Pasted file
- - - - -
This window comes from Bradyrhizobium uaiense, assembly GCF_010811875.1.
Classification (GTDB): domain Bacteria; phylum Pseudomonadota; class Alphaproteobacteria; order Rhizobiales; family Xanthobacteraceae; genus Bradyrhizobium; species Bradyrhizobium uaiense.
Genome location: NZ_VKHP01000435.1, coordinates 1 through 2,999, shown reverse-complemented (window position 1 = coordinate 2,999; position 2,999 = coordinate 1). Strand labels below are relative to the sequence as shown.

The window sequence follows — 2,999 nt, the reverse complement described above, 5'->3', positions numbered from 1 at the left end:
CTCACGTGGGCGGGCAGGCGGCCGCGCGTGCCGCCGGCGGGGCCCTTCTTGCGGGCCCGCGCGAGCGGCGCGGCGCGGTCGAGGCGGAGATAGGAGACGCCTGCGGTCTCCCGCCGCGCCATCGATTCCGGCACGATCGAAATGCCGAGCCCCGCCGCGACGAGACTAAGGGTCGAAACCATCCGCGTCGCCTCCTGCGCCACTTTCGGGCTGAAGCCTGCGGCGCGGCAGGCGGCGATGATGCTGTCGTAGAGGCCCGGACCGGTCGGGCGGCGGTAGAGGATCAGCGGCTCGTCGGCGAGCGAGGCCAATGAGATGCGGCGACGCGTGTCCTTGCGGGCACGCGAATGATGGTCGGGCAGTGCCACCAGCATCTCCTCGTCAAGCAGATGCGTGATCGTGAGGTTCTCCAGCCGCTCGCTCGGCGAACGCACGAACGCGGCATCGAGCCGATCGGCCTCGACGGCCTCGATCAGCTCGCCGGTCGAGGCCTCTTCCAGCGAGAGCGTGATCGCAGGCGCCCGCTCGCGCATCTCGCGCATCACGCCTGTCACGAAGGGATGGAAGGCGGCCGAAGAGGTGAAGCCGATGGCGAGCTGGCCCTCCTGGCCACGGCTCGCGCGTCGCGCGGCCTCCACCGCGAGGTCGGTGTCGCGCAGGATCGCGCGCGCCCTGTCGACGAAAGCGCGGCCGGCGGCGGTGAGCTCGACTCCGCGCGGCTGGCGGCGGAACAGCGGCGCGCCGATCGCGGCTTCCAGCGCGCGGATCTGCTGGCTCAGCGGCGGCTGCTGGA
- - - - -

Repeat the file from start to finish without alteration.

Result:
This window comes from Bradyrhizobium uaiense, assembly GCF_010811875.1.
Classification (GTDB): domain Bacteria; phylum Pseudomonadota; class Alphaproteobacteria; order Rhizobiales; family Xanthobacteraceae; genus Bradyrhizobium; species Bradyrhizobium uaiense.
Genome location: NZ_VKHP01000435.1, coordinates 1 through 2,999, shown reverse-complemented (window position 1 = coordinate 2,999; position 2,999 = coordinate 1). Strand labels below are relative to the sequence as shown.

The window sequence follows — 2,999 nt, the reverse complement described above, 5'->3', positions numbered from 1 at the left end:
CTCACGTGGGCGGGCAGGCGGCCGCGCGTGCCGCCGGCGGGGCCCTTCTTGCGGGCCCGCGCGAGCGGCGCGGCGCGGTCGAGGCGGAGATAGGAGACGCCTGCGGTCTCCCGCCGCGCCATCGATTCCGGCACGATCGAAATGCCGAGCCCCGCCGCGACGAGACTAAGGGTCGAAACCATCCGCGTCGCCTCCTGCGCCACTTTCGGGCTGAAGCCTGCGGCGCGGCAGGCGGCGATGATGCTGTCGTAGAGGCCCGGACCGGTCGGGCGGCGGTAGAGGATCAGCGGCTCGTCGGCGAGCGAGGCCAATGAGATGCGGCGACGCGTGTCCTTGCGGGCACGCGAATGATGGTCGGGCAGTGCCACCAGCATCTCCTCGTCAAGCAGATGCGTGATCGTGAGGTTCTCCAGCCGCTCGCTCGGCGAACGCACGAACGCGGCATCGAGCCGATCGGCCTCGACGGCCTCGATCAGCTCGCCGGTCGAGGCCTCTTCCAGCGAGAGCGTGATCGCAGGCGCCCGCTCGCGCATCTCGCGCATCACGCCTGTCACGAAGGGATGGAAGGCGGCCGAAGAGGTGAAGCCGATGGCGAGCTGGCCCTCCTGGCCACGGCTCGCGCGTCGCGCGGCCTCCACCGCGAGGTCGGTGTCGCGCAGGATCGCGCGCGCCCTGTCGACGAAAGCGCGGCCGGCGGCGGTGAGCTCGACTCCGCGCGGCTGGCGGCGGAACAGCGGCGCGCCGATCGCGGCTTCCAGCGCGCGGATCTGCTGGCTCAGCGGCGGCTGCTGGA